Q&A: Alzheimer's Disease and Amyloid PET Imaging

June 1, 2015

In April, the ACR and the Alzheimer’s Association announced a four-year, $100 million research study to determine the clinical value of brain amyloid PET in diagnosing Alzheimer’s disease and other types of dementia.

The Imaging Dementia—Evidence for Amyloid Scanning (IDEAS) study is an effort to prove to CMS that PET amyloid imaging can lead to improved health outcomes, and therefore warrants coverage.

Diagnostic Imaging spoke with a member of the IDEAS leadership team, Barry A. Siegel, MD, of Washington University, about why this study is important.

What’s the history of amyloid PET imaging?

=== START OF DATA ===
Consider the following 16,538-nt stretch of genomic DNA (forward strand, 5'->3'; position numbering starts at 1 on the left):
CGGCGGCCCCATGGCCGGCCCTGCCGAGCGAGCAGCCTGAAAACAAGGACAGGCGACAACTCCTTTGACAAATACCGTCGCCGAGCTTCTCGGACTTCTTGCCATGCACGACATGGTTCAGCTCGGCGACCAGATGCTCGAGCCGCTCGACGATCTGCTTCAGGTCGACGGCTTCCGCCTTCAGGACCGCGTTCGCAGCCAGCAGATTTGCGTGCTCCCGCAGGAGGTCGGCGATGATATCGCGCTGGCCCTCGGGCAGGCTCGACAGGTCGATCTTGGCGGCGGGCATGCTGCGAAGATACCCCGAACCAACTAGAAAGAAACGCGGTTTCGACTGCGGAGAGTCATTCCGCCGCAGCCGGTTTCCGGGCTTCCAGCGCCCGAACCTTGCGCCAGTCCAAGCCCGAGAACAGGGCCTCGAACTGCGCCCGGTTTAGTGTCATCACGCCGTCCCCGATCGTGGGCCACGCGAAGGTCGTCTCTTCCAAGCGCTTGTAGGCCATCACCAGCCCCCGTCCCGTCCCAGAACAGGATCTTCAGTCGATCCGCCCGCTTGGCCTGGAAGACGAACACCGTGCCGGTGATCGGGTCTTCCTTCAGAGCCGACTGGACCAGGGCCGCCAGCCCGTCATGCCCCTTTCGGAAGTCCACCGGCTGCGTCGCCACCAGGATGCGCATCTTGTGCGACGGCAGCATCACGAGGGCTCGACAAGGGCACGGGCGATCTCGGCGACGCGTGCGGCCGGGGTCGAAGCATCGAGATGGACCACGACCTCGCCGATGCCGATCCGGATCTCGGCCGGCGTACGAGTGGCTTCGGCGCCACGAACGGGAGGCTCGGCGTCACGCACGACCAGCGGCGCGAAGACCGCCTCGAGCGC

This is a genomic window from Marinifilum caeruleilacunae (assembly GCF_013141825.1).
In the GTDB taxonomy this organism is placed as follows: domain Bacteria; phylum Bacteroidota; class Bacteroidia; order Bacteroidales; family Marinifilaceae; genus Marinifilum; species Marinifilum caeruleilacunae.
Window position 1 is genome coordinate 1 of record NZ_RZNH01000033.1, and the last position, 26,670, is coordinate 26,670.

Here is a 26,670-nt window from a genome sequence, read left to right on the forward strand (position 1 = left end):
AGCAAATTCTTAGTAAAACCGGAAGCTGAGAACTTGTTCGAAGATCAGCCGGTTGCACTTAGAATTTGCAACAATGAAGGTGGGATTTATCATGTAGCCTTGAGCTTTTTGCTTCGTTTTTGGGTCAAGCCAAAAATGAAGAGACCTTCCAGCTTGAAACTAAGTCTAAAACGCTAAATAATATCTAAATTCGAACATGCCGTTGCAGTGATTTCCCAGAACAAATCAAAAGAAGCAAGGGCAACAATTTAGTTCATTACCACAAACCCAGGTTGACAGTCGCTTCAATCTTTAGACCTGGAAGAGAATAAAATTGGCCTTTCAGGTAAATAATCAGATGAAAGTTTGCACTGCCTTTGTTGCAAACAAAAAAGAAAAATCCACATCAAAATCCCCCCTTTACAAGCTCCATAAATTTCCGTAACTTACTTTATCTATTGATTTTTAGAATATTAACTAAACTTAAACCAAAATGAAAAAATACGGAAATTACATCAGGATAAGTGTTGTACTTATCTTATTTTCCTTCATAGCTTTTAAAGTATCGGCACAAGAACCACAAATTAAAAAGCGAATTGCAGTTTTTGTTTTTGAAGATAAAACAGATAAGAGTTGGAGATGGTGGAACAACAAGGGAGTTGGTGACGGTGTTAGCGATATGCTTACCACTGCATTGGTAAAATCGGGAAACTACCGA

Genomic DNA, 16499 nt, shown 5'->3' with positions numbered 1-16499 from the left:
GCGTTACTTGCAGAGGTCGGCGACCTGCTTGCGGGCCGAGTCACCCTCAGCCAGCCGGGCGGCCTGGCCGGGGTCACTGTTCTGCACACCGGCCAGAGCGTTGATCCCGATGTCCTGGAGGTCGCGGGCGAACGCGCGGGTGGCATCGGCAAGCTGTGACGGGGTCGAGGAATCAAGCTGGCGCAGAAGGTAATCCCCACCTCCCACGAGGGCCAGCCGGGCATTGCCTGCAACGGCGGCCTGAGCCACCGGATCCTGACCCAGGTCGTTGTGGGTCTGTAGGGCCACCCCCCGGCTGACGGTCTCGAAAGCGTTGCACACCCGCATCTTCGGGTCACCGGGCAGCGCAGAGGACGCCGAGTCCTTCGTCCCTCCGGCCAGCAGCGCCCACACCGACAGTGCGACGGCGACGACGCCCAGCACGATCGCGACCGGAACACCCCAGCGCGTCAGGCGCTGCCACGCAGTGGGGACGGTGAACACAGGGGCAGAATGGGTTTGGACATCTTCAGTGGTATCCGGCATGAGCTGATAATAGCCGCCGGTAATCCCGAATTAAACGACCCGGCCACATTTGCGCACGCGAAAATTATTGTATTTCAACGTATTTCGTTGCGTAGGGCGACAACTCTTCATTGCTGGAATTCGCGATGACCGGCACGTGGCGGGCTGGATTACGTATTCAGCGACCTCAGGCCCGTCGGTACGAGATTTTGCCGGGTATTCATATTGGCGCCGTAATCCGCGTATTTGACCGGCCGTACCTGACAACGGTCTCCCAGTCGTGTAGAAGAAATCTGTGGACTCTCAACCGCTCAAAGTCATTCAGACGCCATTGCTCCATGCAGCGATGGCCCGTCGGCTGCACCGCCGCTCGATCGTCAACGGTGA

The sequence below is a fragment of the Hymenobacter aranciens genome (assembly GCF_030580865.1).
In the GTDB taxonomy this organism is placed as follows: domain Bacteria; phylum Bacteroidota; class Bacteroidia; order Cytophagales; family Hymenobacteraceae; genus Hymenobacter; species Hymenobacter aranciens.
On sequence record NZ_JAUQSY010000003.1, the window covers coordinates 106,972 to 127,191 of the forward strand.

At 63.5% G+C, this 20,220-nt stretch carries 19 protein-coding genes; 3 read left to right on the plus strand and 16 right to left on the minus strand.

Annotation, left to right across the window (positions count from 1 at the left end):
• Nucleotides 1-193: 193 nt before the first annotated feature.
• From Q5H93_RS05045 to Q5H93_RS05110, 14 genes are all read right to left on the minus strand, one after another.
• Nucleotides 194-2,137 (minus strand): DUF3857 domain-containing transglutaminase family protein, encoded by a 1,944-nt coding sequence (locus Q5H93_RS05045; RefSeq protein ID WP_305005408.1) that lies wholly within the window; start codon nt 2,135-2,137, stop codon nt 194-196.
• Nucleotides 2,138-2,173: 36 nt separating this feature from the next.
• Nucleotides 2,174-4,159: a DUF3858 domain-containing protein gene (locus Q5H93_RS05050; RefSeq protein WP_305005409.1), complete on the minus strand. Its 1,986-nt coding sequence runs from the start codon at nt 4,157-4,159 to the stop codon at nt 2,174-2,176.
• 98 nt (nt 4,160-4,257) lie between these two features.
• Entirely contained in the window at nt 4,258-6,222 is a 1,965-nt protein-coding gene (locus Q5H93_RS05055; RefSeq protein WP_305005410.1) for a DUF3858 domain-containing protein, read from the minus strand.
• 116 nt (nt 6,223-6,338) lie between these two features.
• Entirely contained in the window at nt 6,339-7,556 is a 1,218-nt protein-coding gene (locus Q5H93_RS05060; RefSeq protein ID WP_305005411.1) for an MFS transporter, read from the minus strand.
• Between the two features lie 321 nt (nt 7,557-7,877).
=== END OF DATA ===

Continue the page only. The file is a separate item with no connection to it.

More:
Amyloid imaging agents have been around for a number of years with a large amount of the research to date using carbon 11 compounds’ the one that’s been most widely used is referred to as Pittsburgh Compound B or PIB. PIB has been comprehensively studied at many institutions around the country that have compared the amount of amyloid in the brain in people of various ages. They looked at its build-up as a function of age and compared it across different disease states. They have looked at patients who were amyloid positive and followed them over time to see whether they develop typical clinical patterns of Alzheimer’s disease (AD). So amyloid imaging has been well established as a robust biomarker of the presence of abnormal amyloid deposition in the brain, which is one of the key pathologic features of AD.

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